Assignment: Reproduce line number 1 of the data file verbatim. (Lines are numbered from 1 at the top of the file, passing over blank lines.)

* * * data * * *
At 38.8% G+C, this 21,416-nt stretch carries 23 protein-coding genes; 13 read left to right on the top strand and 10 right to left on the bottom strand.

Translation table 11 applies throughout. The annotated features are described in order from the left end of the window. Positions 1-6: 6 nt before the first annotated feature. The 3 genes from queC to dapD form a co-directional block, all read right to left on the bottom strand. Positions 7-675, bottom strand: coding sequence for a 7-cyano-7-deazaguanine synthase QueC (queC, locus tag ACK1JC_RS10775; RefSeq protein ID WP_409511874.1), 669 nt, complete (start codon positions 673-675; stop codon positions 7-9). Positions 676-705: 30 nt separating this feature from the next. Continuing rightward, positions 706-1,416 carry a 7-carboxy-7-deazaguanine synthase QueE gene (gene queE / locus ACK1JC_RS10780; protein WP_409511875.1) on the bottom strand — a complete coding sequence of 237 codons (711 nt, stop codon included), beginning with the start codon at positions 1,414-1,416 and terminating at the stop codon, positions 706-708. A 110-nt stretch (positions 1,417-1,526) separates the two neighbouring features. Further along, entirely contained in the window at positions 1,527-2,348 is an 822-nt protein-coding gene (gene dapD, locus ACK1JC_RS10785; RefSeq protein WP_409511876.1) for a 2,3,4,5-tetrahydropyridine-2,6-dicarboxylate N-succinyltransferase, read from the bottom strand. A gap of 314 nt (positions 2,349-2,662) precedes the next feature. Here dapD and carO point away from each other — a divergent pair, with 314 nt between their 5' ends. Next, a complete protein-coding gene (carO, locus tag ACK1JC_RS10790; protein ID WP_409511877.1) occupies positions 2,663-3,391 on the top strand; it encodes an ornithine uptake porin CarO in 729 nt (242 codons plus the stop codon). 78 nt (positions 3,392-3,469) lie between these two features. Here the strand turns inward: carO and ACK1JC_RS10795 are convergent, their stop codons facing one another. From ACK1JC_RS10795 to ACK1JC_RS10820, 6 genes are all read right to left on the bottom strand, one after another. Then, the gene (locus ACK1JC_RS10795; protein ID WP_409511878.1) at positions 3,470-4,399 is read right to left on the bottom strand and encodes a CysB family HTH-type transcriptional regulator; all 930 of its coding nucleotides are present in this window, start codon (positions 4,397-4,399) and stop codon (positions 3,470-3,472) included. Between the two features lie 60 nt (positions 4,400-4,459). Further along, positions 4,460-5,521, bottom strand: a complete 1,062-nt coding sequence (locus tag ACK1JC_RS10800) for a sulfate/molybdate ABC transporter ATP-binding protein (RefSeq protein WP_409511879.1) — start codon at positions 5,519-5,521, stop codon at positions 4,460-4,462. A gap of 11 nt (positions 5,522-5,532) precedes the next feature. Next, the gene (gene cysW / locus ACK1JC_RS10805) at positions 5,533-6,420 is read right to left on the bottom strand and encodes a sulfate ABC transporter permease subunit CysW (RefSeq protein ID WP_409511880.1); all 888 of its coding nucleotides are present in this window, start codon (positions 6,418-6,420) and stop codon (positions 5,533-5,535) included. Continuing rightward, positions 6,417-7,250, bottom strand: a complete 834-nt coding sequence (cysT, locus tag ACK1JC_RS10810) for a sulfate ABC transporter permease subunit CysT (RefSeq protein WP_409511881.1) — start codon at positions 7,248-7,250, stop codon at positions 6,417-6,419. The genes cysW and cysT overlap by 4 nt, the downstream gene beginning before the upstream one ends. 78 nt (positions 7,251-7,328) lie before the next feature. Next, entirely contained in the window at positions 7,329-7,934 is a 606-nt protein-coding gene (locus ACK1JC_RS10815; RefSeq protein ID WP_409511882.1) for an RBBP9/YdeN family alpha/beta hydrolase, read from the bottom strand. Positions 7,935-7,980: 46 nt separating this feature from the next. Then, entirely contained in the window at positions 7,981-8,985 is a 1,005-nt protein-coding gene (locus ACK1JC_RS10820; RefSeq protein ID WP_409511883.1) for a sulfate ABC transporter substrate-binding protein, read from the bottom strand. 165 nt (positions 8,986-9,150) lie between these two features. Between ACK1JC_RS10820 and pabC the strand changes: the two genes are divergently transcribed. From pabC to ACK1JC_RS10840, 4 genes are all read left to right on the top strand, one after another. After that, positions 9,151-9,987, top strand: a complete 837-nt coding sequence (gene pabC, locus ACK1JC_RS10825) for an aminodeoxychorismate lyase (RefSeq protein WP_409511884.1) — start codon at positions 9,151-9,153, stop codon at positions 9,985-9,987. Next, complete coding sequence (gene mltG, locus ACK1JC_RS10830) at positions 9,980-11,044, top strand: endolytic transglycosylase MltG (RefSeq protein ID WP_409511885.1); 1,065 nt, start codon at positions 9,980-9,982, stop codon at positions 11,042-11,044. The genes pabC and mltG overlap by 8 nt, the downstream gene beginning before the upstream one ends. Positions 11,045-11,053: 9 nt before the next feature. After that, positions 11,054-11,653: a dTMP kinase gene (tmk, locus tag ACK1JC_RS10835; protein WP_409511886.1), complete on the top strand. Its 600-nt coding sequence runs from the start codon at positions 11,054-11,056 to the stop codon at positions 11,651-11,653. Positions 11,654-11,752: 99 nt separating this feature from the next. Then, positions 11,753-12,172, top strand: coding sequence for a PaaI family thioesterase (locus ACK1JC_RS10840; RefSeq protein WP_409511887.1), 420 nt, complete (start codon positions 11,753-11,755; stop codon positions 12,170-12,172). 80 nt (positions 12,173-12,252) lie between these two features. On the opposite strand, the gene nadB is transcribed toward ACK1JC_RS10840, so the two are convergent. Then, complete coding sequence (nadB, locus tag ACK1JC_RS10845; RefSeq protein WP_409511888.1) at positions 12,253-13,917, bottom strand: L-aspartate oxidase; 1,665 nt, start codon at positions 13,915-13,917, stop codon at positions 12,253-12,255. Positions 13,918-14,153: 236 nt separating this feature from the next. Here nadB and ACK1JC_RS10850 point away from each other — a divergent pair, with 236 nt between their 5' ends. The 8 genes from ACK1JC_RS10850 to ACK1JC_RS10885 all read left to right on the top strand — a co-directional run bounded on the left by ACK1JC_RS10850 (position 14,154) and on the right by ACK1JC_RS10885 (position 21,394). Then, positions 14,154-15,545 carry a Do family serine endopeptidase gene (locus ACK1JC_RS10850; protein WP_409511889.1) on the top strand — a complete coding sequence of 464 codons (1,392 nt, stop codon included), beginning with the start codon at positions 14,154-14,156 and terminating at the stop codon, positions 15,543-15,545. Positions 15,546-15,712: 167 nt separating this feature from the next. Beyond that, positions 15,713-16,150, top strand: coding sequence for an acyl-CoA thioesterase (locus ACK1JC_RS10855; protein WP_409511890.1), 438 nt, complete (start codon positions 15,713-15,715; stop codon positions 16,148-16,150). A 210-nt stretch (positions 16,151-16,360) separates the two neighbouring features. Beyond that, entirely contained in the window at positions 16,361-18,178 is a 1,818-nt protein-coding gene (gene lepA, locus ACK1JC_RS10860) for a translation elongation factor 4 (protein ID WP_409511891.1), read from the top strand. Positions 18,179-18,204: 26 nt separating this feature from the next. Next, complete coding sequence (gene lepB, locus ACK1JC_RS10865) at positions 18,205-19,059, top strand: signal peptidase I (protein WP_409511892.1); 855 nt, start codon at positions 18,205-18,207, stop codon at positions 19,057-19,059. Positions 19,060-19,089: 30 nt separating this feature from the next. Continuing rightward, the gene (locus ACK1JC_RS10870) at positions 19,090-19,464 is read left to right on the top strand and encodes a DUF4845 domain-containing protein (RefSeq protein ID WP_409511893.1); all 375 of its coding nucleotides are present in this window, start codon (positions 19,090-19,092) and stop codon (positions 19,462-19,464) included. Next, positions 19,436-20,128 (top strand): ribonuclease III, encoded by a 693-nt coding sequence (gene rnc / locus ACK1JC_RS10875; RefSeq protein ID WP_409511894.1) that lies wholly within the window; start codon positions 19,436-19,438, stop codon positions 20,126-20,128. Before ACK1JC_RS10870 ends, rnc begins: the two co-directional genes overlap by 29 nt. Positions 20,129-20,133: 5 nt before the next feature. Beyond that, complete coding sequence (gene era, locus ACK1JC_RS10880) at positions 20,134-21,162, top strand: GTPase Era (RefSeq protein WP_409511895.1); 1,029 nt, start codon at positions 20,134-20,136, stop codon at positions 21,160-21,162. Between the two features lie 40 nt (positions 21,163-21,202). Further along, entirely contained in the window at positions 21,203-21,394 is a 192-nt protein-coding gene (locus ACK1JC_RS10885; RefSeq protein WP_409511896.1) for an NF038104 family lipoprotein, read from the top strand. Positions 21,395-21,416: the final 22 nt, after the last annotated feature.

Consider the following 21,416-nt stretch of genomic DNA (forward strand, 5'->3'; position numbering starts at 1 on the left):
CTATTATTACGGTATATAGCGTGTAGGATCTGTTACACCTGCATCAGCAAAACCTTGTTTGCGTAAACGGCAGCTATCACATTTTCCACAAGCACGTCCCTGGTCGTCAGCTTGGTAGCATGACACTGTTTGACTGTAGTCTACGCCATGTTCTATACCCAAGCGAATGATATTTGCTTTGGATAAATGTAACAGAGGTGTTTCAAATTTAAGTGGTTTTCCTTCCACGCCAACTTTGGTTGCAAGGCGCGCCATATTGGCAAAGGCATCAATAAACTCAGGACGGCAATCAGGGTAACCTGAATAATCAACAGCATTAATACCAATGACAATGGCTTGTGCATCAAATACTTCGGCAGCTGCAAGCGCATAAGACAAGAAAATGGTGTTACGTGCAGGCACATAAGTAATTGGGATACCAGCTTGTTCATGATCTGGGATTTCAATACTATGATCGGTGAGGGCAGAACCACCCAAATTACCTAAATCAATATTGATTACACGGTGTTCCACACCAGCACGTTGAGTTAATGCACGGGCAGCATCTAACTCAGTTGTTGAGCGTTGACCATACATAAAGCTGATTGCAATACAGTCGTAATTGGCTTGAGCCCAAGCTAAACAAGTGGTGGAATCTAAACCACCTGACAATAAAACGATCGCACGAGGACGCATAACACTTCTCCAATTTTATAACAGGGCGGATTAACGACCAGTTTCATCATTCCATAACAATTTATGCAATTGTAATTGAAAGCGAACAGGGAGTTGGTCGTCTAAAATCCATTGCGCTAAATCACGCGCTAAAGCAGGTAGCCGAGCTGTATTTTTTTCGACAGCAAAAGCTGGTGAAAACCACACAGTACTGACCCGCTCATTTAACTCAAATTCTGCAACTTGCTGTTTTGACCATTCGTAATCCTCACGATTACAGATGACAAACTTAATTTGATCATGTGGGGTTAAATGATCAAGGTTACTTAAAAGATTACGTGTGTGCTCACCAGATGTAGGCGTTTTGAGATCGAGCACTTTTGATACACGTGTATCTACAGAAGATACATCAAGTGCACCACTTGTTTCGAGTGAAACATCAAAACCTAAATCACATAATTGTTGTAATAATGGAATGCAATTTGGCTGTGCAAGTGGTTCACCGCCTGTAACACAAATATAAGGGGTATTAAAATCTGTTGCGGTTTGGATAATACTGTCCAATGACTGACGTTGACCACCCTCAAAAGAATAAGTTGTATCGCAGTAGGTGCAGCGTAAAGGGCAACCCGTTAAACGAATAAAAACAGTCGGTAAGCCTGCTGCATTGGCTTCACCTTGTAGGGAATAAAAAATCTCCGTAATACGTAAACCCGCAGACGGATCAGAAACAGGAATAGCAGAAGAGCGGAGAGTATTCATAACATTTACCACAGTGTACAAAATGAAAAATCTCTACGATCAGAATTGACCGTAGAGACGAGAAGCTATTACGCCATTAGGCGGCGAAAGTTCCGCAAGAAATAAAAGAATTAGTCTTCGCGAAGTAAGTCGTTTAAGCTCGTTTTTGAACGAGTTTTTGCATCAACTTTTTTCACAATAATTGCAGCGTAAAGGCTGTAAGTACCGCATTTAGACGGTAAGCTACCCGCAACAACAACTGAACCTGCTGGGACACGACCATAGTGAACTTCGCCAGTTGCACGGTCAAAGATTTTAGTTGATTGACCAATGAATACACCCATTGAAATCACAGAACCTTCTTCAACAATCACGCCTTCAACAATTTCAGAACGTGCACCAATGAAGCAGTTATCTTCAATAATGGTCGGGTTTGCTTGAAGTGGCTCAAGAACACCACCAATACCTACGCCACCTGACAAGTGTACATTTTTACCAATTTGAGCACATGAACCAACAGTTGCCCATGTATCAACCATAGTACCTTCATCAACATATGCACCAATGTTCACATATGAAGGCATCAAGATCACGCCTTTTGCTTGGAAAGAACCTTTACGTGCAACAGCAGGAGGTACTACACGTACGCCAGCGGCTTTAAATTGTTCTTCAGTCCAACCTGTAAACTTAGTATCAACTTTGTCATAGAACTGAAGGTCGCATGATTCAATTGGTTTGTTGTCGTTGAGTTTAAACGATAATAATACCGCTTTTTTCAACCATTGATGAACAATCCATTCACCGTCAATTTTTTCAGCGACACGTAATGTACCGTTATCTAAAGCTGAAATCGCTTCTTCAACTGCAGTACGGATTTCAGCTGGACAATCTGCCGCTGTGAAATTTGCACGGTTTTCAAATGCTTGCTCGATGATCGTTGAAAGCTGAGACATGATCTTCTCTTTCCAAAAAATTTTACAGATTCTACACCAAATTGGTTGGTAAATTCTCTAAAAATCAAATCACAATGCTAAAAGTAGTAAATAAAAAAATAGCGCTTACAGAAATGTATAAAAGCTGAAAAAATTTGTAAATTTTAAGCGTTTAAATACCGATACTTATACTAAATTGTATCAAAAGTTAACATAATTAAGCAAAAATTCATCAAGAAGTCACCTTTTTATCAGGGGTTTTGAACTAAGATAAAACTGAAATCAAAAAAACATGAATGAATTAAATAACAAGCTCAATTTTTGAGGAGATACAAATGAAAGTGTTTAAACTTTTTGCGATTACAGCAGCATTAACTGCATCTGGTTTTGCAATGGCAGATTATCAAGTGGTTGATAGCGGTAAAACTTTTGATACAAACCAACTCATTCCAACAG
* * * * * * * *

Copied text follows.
At 38.8% G+C, this 21,416-nt stretch carries 23 protein-coding genes; 13 read left to right on the top strand and 10 right to left on the bottom strand.